The overall goat of this proposal is to elucidate the folding mechanisms of a family of ([30t)s or TIM bah'el proteins, one of the most common structural motifs in biology. Our focus on this family of proteins stems from our interests in the relative roles of sequence and motif in defining the energy surface over which the folding reaction flows. A variety of biophysical techniques will be employed to understand how the folding landscape is influenced by non-random structures in the denatured state, by micro- to millisecond folding events, and by subsequent rate-limiting reactions. The hypothesis that strings of non-polar amino acids often found in beta strands preferentially associate in highly denaturing solutions will be tested by combining mutational analysis with small angle x-ray scattering (SAXS), F6rster resonance energy transfer (FRET) and NMR/spin label measurements. The development of specific secondary and tertiary structure in the very early folding events will be examined with a novel continuous-flow (microseonds) and conventional stopped- flow (milliseconds) mixing systems interfaced to FRET and far-UV CD detection systems and with a conventional quenched-flow hydrogen exchange (HX) system interfaced to mass spectroscopy (MS) detection methods. Mutational analysis of the rate-limiting folding reactions will yield structural insights into the process by which the rapid pre-organization of 13o_modules is linked to the final conversion of the equilibrium intermediate to the native conformation. The folding mechanisms of several other non-classical (13O0n barrel motif proteins will also be examined in an effort to define the generality of the folding mechanisms for proteins containing repeating 13?xmodules. Collaborative efforts will enable us to compare our results on partially-folded forms and the barriers that define them with the predictions from simulations based upon Go-like potentials. The interplay between experiment and computation will serve to validate this simplified computational approach and, possibly, allow us to obtain detailed structural information about key folding intermediates. The insights obtained from all of these studies are expected to have a significant impact on biochemistry, medicine and biotechnology.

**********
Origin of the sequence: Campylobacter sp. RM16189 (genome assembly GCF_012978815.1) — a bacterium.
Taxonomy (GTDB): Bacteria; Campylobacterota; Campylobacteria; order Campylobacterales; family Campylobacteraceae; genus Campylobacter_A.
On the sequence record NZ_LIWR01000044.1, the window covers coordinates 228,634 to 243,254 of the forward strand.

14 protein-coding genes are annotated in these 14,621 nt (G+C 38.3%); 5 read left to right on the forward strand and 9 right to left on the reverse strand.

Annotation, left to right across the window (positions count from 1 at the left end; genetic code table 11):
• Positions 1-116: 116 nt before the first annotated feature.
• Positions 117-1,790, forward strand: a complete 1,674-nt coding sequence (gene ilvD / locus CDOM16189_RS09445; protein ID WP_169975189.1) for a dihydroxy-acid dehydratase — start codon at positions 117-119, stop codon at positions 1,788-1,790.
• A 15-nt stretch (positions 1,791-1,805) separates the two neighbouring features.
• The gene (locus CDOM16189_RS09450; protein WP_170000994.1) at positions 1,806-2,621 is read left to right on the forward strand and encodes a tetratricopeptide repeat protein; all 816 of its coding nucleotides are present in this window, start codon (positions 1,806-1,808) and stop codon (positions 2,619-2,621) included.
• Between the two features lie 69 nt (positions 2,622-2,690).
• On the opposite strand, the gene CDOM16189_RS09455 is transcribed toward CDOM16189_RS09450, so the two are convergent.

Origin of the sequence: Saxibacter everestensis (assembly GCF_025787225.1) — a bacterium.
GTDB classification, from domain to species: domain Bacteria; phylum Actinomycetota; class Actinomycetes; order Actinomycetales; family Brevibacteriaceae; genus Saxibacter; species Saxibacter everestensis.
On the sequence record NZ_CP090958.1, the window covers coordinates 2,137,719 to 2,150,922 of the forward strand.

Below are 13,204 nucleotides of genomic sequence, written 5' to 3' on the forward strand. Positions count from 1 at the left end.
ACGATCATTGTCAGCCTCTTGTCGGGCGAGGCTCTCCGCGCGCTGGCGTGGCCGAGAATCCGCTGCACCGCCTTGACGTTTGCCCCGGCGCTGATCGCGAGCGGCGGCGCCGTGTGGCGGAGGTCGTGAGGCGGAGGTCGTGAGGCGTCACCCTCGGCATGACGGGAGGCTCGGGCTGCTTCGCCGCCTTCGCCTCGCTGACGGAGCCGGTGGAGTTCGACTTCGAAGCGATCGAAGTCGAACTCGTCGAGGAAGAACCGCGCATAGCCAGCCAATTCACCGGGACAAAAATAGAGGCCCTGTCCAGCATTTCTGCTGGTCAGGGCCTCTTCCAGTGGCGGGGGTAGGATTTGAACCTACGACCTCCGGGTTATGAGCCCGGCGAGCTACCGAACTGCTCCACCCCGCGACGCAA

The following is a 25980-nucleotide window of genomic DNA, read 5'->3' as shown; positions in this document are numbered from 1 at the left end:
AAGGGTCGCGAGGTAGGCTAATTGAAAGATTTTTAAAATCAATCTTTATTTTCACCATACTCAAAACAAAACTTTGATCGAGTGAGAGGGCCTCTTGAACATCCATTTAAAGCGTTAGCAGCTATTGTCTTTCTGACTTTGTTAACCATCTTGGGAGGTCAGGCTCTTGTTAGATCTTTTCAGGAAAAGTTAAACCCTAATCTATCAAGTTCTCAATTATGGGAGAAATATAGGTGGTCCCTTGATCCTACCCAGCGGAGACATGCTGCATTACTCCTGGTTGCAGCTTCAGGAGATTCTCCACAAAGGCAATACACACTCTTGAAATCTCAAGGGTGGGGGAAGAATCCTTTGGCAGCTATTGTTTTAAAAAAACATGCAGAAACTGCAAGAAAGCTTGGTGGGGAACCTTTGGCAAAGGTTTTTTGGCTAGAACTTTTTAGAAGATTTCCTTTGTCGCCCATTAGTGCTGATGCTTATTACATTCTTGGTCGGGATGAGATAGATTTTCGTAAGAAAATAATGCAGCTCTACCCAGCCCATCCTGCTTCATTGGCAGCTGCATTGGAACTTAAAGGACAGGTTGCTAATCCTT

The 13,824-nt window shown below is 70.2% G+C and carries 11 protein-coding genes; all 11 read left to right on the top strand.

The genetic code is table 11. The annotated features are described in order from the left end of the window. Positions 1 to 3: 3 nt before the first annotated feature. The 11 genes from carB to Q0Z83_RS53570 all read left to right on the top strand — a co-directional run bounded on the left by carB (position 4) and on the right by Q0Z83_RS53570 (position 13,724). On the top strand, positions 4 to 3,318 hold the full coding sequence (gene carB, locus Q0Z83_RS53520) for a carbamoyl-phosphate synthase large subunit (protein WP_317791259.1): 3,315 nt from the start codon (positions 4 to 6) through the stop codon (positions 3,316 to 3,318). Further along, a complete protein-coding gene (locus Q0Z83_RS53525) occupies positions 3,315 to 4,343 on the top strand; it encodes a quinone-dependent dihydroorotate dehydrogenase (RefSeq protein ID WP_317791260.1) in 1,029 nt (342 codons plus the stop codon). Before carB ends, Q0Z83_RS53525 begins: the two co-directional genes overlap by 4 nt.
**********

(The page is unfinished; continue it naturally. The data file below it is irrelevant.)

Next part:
National Institute of Health (NIH)
National Institute of General Medical Sciences (NIGMS)
Research Project (R01)
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Molecular and Cellular Biophysics Study Section (BBCA)
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Wehrle, Janna P
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University of Massachusetts Medical School Worcester
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Watson, Matthew D; Peran, Ivan; Zou, Junjie et al. (2017) Selenomethionine Quenching of Tryptophan Fluorescence Provides a Simple Probe of Protein Structure. Biochemistry 56:1085-1094
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